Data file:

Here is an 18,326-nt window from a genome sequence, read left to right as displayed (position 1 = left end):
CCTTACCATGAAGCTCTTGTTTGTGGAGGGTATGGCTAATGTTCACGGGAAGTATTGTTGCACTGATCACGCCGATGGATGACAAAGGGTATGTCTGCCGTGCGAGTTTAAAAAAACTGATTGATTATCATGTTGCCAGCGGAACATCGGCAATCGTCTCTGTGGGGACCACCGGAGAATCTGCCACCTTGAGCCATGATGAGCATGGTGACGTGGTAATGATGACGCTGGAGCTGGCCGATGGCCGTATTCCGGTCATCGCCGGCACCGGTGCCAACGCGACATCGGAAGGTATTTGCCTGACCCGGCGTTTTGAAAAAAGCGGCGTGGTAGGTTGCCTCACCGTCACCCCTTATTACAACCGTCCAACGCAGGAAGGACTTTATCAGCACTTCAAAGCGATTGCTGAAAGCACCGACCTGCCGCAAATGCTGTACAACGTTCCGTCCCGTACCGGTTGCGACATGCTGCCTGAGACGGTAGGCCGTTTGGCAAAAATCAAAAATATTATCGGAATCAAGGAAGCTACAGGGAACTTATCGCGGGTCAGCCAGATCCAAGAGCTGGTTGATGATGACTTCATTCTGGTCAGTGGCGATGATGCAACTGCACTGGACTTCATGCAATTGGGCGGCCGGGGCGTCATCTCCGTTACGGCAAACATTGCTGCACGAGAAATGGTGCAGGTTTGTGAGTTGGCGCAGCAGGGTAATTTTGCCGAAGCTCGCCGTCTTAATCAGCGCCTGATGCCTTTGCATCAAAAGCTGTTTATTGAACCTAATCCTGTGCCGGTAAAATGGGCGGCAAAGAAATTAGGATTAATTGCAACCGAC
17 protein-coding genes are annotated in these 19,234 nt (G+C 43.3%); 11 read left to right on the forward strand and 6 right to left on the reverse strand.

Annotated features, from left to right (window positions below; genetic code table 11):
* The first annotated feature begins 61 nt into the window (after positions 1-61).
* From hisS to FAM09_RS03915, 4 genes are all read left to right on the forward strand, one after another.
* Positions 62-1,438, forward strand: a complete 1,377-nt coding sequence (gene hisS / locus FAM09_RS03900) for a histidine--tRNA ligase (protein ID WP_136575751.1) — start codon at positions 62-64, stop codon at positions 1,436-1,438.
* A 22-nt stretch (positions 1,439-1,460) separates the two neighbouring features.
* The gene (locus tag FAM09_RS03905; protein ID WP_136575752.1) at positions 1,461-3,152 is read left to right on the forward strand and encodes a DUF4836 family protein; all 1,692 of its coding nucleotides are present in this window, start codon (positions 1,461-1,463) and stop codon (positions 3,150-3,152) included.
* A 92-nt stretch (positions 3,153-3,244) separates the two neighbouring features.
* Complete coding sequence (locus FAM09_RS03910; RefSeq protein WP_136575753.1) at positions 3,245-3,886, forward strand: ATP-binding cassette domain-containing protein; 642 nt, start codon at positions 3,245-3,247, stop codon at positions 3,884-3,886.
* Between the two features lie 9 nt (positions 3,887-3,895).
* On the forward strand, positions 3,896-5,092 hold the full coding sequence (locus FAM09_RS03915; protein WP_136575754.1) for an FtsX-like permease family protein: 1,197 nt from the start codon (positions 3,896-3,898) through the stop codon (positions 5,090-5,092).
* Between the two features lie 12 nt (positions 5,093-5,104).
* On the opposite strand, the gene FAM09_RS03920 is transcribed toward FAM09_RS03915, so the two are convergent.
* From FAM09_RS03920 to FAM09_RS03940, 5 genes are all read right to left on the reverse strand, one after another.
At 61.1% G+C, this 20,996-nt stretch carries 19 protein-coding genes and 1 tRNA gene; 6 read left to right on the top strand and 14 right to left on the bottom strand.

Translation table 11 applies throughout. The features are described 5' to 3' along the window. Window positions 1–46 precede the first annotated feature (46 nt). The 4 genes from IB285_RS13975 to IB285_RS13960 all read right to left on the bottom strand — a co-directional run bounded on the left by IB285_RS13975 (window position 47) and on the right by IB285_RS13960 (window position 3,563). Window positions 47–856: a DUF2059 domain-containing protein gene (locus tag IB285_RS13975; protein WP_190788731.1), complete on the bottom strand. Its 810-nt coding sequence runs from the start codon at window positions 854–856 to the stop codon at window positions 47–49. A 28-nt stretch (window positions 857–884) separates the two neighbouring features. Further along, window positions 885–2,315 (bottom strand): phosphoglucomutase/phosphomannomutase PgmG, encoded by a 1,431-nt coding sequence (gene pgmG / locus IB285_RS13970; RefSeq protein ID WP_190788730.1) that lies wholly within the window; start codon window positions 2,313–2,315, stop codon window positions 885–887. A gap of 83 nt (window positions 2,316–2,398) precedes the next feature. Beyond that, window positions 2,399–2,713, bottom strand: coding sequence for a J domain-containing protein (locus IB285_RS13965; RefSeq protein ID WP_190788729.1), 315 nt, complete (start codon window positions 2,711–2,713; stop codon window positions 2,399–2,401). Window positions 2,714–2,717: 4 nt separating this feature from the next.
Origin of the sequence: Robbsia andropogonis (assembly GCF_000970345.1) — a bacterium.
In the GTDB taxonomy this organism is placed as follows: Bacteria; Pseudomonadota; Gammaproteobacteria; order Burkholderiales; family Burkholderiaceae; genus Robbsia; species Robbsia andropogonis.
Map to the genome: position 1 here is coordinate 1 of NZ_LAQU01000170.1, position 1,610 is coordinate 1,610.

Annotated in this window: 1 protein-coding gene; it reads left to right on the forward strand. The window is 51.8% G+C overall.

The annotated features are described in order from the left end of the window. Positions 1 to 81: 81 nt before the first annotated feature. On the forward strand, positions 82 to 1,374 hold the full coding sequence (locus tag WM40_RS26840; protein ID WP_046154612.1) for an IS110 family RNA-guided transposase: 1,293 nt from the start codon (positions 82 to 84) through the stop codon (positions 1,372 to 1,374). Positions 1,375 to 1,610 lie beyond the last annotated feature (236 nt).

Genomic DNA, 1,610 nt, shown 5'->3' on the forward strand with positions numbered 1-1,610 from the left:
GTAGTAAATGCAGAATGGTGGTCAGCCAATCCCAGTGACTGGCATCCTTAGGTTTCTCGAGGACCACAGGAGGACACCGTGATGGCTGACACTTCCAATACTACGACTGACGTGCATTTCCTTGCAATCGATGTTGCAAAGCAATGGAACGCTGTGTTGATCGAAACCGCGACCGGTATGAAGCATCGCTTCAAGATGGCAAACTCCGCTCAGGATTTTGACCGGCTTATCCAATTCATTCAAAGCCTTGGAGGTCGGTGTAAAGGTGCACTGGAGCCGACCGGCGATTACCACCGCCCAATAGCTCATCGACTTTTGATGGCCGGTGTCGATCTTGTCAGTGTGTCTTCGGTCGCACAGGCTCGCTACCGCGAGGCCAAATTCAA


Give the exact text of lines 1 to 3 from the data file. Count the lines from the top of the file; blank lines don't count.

Here is an 18,326-nt window from a genome sequence, read left to right as displayed (position 1 = left end):
CCTTACCATGAAGCTCTTGTTTGTGGAGGGTATGGCTAATGTTCACGGGAAGTATTGTTGCACTGATCACGCCGATGGATGACAAAGGGTATGTCTGCCGTGCGAGTTTAAAAAAACTGATTGATTATCATGTTGCCAGCGGAACATCGGCAATCGTCTCTGTGGGGACCACCGGAGAATCTGCCACCTTGAGCCATGATGAGCATGGTGACGTGGTAATGATGACGCTGGAGCTGGCCGATGGCCGTATTCCGGTCATCGCCGGCACCGGTGCCAACGCGACATCGGAAGGTATTTGCCTGACCCGGCGTTTTGAAAAAAGCGGCGTGGTAGGTTGCCTCACCGTCACCCCTTATTACAACCGTCCAACGCAGGAAGGACTTTATCAGCACTTCAAAGCGATTGCTGAAAGCACCGACCTGCCGCAAATGCTGTACAACGTTCCGTCCCGTACCGGTTGCGACATGCTGCCTGAGACGGTAGGCCGTTTGGCAAAAATCAAAAATATTATCGGAATCAAGGAAGCTACAGGGAACTTATCGCGGGTCAGCCAGATCCAAGAGCTGGTTGATGATGACTTCATTCTGGTCAGTGGCGATGATGCAACTGCACTGGACTTCATGCAATTGGGCGGCCGGGGCGTCATCTCCGTTACGGCAAACATTGCTGCACGAGAAATGGTGCAGGTTTGTGAGTTGGCGCAGCAGGGTAATTTTGCCGAAGCTCGCCGTCTTAATCAGCGCCTGATGCCTTTGCATCAAAAGCTGTTTATTGAACCTAATCCTGTGCCGGTAAAATGGGCGGCAAAGAAATTAGGATTAATTGCAACCGAC
17 protein-coding genes are annotated in these 19,234 nt (G+C 43.3%); 11 read left to right on the forward strand and 6 right to left on the reverse strand.